The quality of forensic evidence used in support of criminal prosecutions has been a subject of continuing controversy. In response to a 2009 report by the National Academy of Sciences that criticized the state of forensic science, the Obama administration asked the President’s Council of Advisors on Science and Technology (PCAST) to identify actions that would improve the validity of forensic evidence used in the legal system. The resulting PCAST report represented a serious attempt to restore credibility to forensic science.
Shortly before President Biden’s inauguration, the Trump administration issued an unsigned statement denouncing the PCAST report on the ground that it “contained several fundamentally incorrect claims.” Critics suggest that the Department of Justice undermined the PCAST report to protect junk science that prosecutors rely upon in criminal prosecutions.
It is too early to know how the Biden administration will respond to the forensic evidence controversy. A California state senator, Scott Weiner, has weighed in on the issue by authoring the “End Wrongful Convictions Act.”
End Wrongful Convictions Act
According to Sen. Weiner, “inaccurate expert testimony and faulty forensics are the largest factors in [California’s] high rate of wrongful convictions, with approximately 200 people wrongly serving extended jail sentences for serious crimes like rape or murder in California since 1989.”
The “End Wrongful Conviction Act” (California SB 243) would raise the bar on the admission of expert testimony in criminal cases. The relevant text states:
In any criminal proceeding, a court considering whether expert testimony is based on matter that is of a type that reasonably may be relied upon by an expert in forming an opinion pursuant to this article, shall determine whether the expert’s opinion, and any underlying literature, studies, research, and other materials on which the expert relies in forming that opinion, are based on a reliable foundation, proper methodology, and sound logic. If the opinion or underlying literature, studies, research, or other materials lack a reliable foundation, proper methodology, and sound logic, they are not matter that may be reasonably relied upon.
The bill is similar to Daubert in its requirement that expert opinions must be grounded in a reasonable methodology and a reliable application of that methodology to the facts of the case (which might be considered the equivalent of basing an opinion on “a reliable foundation” and “sound logic”). While California has not formally adopted Daubert, the state supreme court has moved state law in that direction. Still, courts tend to be more cautious about expert testimony offered by plaintiffs in civil cases than they are about expert testimony offered by prosecutors in criminal cases.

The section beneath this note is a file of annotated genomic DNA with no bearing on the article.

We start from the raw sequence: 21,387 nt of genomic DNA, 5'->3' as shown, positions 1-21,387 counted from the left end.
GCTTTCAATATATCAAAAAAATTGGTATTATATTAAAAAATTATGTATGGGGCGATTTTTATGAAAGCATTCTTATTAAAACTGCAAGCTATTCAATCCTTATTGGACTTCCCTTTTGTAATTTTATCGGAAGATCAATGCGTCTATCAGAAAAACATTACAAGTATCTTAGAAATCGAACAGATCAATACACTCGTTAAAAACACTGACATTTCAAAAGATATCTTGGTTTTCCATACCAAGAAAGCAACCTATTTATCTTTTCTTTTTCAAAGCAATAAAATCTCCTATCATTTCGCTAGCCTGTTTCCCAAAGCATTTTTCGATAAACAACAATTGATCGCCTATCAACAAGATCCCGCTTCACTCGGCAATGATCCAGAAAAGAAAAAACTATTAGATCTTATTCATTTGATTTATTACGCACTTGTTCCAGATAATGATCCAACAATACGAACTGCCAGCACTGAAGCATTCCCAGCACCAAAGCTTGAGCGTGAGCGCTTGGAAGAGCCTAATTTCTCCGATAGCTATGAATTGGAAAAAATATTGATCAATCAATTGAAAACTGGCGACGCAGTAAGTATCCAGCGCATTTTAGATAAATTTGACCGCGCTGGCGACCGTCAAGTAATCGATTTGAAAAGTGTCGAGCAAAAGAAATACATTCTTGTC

The bill would likely render inadmissible the “junk science” of bitemark evidence and shaken baby syndrome. It might also restrain experts who overstate the reliability of their opinions by claiming, without a factual basis, that they can be completely certain that their opinion is correct. Opinions of that nature are often advanced, for example, by fingerprint experts, despite studies demonstrating that opinions based on fingerprint comparisons are often wrong.
Benefits of Assuring Reliability of Forensic Evidence
Faith in the criminal justice system is shaken whenever news articles remind the public that bad science has caused an epidemic of wrongful convictions. Weiner believes his bill would “boost public confidence that the criminal justice system is working the way it is supposed to.”
Weiner also notes that every wrongful conviction means that a guilty person has gone free. Public safety may therefore be endangered by reliance on poor forensic evidence. Research suggests that guilty criminals who benefit from the wrongful conviction of the innocent often commit new crimes.
Unfortunately, by the time a case goes to trial, police and prosecutors tend to be locked into their view of guilt. “Not guilty” verdicts rarely persuade the police to look for a more likely suspect. They are more likely to think that the jury got it wrong than to admit they made a mistake.
Wrongful convictions have an additional cost. The expense of incarcerating the innocent, hearing their post-conviction legal challenges, and settling lawsuits arising out the convictions is substantial. One study concluded that over a twelve-year period, wrongful convictions in California alone cost taxpayers more than $282 million. Avoiding wrongful conviction by improving expert evidence offered by forensic scientists would therefore benefit the public as well as the wrongly accused.